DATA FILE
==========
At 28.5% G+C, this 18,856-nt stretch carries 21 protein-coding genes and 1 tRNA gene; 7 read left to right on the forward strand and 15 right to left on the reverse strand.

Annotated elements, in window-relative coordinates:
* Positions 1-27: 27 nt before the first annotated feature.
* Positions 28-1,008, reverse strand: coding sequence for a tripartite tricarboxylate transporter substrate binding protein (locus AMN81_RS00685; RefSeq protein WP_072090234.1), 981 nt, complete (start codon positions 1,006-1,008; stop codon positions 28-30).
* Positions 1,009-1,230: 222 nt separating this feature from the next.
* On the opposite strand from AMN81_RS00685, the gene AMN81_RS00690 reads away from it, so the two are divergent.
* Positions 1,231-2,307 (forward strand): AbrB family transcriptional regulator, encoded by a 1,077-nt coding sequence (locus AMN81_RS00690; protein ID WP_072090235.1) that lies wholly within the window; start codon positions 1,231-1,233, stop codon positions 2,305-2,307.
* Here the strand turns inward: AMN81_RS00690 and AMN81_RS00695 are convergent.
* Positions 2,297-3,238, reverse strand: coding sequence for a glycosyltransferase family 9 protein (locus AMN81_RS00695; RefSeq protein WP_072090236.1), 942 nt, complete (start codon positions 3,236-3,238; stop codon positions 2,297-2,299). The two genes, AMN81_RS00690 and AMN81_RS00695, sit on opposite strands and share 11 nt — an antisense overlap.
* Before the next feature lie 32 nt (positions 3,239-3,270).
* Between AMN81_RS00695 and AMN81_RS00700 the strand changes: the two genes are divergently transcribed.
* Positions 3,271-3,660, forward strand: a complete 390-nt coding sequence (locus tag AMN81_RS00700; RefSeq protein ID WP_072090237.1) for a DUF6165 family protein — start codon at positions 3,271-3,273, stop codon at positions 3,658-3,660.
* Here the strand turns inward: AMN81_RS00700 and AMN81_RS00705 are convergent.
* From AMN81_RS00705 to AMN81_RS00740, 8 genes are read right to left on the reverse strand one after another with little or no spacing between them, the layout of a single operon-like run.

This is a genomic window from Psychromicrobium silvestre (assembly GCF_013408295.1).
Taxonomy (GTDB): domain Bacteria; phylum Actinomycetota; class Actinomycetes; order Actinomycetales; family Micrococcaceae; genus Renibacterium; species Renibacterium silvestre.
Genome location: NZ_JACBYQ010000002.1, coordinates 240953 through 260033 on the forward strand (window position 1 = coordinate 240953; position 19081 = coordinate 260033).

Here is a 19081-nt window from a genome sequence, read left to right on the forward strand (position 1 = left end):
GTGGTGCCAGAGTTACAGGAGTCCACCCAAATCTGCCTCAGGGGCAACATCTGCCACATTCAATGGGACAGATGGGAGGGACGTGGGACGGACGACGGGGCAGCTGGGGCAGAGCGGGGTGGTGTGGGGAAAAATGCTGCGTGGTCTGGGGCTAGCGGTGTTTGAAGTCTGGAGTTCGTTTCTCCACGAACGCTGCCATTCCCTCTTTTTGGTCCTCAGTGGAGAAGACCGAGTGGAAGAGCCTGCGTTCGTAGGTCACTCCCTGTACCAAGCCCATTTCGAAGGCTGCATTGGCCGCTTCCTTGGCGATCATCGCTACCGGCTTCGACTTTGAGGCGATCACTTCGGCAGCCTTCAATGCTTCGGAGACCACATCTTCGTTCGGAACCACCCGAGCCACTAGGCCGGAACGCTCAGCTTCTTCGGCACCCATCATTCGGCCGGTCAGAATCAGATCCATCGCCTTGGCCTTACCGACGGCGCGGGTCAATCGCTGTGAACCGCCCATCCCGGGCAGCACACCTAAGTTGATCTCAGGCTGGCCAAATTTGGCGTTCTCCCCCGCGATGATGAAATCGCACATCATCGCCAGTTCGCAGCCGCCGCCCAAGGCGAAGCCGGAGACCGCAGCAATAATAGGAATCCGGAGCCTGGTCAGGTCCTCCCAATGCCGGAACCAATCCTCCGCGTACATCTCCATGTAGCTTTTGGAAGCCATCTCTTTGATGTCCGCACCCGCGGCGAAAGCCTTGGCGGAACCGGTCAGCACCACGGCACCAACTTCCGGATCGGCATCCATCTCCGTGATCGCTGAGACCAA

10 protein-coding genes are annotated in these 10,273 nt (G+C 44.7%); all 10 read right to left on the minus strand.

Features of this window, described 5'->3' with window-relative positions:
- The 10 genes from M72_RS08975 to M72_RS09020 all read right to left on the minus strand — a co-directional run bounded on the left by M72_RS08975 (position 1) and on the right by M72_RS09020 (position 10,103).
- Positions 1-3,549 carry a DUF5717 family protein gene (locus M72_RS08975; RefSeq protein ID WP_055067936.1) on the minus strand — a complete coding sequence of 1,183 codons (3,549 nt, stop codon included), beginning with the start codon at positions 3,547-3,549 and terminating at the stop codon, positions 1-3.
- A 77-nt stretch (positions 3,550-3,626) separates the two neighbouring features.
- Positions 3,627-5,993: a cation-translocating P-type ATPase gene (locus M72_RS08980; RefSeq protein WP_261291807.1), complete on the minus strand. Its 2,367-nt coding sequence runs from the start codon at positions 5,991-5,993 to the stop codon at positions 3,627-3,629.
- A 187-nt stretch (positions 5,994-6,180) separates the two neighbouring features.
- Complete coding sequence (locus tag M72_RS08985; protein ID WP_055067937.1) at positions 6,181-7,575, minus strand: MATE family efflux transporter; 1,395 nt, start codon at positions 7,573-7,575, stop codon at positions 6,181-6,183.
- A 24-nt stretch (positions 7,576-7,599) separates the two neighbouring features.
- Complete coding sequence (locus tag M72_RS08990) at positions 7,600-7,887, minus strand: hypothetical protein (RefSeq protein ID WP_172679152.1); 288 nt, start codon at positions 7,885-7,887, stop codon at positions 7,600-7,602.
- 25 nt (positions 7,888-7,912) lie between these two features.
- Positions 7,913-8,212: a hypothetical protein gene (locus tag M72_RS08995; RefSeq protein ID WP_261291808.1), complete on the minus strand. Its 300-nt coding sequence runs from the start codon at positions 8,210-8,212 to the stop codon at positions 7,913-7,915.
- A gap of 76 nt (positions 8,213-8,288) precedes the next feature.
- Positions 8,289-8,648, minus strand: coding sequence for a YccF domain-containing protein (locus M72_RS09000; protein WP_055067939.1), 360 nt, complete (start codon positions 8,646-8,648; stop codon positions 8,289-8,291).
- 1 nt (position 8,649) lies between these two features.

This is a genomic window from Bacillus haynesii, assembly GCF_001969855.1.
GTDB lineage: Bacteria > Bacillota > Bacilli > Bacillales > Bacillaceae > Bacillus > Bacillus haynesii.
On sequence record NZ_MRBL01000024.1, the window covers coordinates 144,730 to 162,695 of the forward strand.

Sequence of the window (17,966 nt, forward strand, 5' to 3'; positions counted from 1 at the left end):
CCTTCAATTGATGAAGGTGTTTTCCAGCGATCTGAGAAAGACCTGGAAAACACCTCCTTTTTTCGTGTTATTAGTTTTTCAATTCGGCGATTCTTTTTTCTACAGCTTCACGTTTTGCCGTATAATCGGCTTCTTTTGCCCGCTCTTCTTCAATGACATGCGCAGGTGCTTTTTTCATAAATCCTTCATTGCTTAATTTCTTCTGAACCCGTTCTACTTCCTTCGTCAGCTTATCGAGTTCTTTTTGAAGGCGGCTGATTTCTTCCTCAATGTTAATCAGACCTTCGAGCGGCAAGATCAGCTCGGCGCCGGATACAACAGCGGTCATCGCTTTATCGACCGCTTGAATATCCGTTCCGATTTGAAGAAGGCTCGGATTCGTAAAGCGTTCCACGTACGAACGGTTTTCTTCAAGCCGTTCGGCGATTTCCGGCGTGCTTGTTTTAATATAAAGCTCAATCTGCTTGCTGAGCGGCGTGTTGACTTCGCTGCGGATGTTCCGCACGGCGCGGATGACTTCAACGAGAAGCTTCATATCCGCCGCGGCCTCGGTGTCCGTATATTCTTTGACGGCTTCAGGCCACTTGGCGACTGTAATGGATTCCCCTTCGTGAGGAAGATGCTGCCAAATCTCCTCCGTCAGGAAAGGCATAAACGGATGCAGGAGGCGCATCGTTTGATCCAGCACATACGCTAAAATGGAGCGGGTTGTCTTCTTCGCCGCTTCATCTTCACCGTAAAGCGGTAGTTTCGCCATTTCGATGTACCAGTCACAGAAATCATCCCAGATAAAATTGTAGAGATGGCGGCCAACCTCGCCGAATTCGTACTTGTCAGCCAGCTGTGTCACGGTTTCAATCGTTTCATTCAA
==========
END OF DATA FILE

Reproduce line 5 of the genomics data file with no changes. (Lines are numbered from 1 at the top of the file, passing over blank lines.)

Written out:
* Positions 1,009-1,230: 222 nt separating this feature from the next.